From one survivor to others, wishes of healing for David Haas' accusers

(Unsplash/Ava Sol)

(Unsplash/Ava Sol)

by Valerie Schultz

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NCR's report on the women accusing composer David Haas of sexual misconduct is the kind of punch that will still knock the wind right out of you, even though you are a mature and grounded 60-something woman, a wife and mother and grandmother, a person known to be capable, sitting at your kitchen table drinking a cup of coffee and listening to the birds outside your window on a lovely morning.

The reporting that Haas is the same kind of predator as your high school teacher was throws you out of your comfort zone and flings you back in time.

How many teenage girls and young women can tell a similar version of their loss of innocence, or, as in my case, the loss of virginity? A teacher, a coach, a mentor, a minister, an older male you esteem, takes notice of you. He praises your talent and wants to nurture your natural ability, because you are that good.

You are surprised at first, then flattered, then hungry for this euphoria-inducing attention. He does some things that make you uncomfortable, but in a way you can't quite define. You are silly to be concerned about his close physical proximity, his lingering touches, his suggestive words.

You tell yourself you are safe; you are just being tutored. He isn't a creep, he is simply overwhelmed by your talent, by how unbelievably good you are at acting, singing, dancing, comedy, swimming, gymnastics, lacrosse, the violin. You tell yourself that he is only devoting all this time to you because he knows you are different from girls your age. You are special.

He says that he can tell you are mature enough to handle the sort of relationship with an actual man that would make your less-adult girlfriends squeal. He's told you, after all, that he's never made these allowances or had these unbidden feelings for any other woman. He thinks of you as a woman!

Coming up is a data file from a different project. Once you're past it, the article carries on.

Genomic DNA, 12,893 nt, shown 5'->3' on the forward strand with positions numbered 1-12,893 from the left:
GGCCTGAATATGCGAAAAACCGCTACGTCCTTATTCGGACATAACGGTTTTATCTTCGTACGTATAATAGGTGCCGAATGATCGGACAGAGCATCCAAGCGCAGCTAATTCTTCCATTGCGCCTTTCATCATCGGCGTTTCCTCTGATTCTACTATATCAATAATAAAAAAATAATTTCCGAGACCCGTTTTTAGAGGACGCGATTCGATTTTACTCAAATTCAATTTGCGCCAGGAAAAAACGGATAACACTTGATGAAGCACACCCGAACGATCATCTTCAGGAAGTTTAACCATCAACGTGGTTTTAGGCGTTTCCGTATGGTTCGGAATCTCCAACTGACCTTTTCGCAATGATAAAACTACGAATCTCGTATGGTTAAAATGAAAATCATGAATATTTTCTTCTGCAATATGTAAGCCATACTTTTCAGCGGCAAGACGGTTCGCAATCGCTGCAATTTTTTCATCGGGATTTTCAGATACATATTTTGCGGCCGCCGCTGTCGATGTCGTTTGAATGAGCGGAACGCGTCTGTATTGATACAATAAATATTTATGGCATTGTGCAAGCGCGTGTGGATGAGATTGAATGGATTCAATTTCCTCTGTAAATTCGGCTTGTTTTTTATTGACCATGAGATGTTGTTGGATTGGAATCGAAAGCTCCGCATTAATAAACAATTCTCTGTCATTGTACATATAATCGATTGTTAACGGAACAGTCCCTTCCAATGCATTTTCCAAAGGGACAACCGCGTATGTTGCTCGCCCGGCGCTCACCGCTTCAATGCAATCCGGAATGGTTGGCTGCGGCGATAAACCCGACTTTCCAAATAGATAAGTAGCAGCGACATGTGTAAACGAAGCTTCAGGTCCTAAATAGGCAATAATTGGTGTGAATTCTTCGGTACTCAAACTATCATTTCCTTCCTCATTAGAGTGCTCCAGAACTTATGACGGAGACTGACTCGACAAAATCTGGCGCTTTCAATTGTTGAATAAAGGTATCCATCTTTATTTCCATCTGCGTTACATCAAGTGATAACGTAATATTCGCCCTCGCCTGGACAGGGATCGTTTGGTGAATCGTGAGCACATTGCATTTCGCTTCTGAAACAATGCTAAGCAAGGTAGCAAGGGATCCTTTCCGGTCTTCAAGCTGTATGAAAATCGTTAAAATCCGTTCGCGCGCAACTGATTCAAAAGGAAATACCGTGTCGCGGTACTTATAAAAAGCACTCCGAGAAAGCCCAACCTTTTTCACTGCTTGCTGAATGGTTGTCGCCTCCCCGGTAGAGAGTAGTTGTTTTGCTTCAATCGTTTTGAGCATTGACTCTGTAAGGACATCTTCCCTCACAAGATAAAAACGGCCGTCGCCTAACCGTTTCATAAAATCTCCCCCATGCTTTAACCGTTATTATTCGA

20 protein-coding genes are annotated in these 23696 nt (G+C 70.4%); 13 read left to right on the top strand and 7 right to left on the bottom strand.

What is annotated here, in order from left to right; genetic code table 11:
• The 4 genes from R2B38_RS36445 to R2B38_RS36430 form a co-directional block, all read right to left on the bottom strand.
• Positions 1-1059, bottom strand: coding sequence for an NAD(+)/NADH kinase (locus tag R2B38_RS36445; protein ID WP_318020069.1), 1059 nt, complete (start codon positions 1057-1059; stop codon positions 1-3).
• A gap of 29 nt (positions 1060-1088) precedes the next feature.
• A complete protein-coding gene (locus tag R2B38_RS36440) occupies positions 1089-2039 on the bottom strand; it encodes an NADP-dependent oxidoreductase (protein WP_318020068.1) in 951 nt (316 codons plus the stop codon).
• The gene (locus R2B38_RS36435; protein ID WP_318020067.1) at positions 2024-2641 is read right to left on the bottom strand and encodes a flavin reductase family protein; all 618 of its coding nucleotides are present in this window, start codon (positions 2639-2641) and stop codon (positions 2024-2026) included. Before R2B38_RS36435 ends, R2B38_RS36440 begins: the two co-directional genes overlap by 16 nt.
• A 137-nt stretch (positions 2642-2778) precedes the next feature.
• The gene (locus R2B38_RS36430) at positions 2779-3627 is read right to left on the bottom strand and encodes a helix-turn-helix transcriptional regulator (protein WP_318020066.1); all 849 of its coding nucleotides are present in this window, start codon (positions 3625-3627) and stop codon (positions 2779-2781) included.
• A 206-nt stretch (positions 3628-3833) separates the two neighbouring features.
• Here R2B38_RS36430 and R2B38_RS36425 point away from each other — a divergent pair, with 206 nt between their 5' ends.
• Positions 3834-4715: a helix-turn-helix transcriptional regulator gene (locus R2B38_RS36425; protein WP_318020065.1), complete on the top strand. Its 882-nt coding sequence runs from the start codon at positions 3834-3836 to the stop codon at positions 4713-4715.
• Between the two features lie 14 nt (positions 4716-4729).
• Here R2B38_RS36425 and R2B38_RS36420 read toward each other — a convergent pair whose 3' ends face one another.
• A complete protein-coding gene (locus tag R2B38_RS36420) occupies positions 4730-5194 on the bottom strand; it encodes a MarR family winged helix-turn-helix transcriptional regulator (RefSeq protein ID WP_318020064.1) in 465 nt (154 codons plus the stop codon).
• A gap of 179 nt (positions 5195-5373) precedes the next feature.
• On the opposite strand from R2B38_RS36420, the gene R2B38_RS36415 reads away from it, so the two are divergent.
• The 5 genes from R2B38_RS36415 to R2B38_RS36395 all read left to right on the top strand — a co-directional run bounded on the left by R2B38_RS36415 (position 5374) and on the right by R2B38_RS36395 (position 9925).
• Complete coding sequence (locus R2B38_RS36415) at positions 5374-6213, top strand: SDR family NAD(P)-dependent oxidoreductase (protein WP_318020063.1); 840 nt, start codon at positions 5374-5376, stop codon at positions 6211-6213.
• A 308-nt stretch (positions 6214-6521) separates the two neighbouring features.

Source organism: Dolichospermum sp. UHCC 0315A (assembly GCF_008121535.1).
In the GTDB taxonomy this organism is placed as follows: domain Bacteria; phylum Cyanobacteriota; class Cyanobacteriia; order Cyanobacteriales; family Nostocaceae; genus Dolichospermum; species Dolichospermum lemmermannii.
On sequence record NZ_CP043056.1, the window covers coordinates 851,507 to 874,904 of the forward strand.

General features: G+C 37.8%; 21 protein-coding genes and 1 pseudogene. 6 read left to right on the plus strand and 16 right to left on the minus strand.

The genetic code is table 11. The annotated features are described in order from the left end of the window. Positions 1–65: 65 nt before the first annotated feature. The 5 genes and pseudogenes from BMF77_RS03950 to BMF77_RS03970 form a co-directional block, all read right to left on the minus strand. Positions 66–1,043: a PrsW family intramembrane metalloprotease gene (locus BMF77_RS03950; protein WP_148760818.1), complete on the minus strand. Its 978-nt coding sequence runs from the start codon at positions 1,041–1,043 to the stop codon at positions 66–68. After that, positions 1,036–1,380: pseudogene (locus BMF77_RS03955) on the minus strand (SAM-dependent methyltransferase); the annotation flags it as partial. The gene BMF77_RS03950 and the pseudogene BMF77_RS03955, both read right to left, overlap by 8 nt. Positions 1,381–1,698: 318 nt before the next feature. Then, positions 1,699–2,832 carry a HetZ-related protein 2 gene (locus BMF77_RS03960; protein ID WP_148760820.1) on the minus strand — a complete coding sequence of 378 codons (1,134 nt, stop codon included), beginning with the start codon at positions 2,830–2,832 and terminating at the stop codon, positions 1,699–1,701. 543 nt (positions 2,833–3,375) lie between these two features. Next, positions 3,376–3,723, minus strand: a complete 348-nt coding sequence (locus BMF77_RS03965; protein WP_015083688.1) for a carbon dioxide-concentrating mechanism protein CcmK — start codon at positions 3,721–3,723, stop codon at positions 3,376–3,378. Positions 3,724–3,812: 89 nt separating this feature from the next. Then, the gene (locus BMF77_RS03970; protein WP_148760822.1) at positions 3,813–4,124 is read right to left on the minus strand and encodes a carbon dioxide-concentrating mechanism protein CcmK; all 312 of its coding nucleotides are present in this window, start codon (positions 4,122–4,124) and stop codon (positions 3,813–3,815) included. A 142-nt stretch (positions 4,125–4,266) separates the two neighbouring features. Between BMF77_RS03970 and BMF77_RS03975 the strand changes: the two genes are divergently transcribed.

There is something so irresistibly unique about you. He does things to you that are confusing, wonderful, terrifying, painful. He becomes your world. Until he's unavailable, or bored, or discovered.

Or until you realize that you've been played.

I read with empathetic revulsion the narratives of these young women who craved the mentorship of a legendary church musician, only to find themselves being played, sought after for a stolen kiss or a grope or worse, the music in them silenced by this grotesque misreading of the situation.

Each one breaks my heart. Each one represents a young person who, like me, will spend a long time figuring out that the blame belongs completely to the adult predator.

Long after my abuser went on to mess with other girls, some of them my friends, I questioned my own behavior: Had I been complicit in my shame? Had I been too inviting, too welcoming, too compliant? Had I been naive, overly trusting, ridiculous?

Certainly, I had been pathetic to believe in my specialness. Certainly, I should have been able to predict how it would go. A small part of my being still cringes at the memory.

For the women who accuse Haas and others like him, these self-reflections will never quite go away, even with the help of therapy, prayer, successes in life, true love. Five decades later, a newspaper report about someone else's longtime predatory behavior may make them feel just as terrible. That is what has been taken from them.

People wonder: Why don't these women report these attacks? So many reasons — shame and fear and self-preservation — all of which are clear in this article about Haas. Until quite recently, the he-said-she-said argument was always won by what he said, especially if he was a somebody in the community.

Back in the 1970s, I only told my best friend. I would rather have disappeared or died than let my parents know that I was not a virgin. My dad changed jobs and we moved to a different state after that year. My teacher went on to teach and flatter and abuse other girls. No one said anything.

My four daughters did not know that I guarded them fiercely for as long as I could, that I watched vigilantly for the signs I knew so well. Statistically, one of them was prey. Realistically, I could only do so much, for so long. But I did everything a wise and wary mother could.

They thought I was overprotective. It was a great compliment to the girl I had been. I imagine there are incidents they protect me from knowing, just as I did my parents. Predators have not vanished.

I know the women who are bravely telling their stories about Haas will never forget these traumatic encounters. They will fold them into the back of their memories like origami, careful and complex, only unfolded again on those mornings when their world wavers.

I wish them healing, or at least strong scar tissue. I wish them catharsis and transformative love and every blessing. I am with them in spirit. I wish them well.

[Valerie Schultz is a freelance writer and the author of Overdue: A Dewey Decimal System of Grace.]

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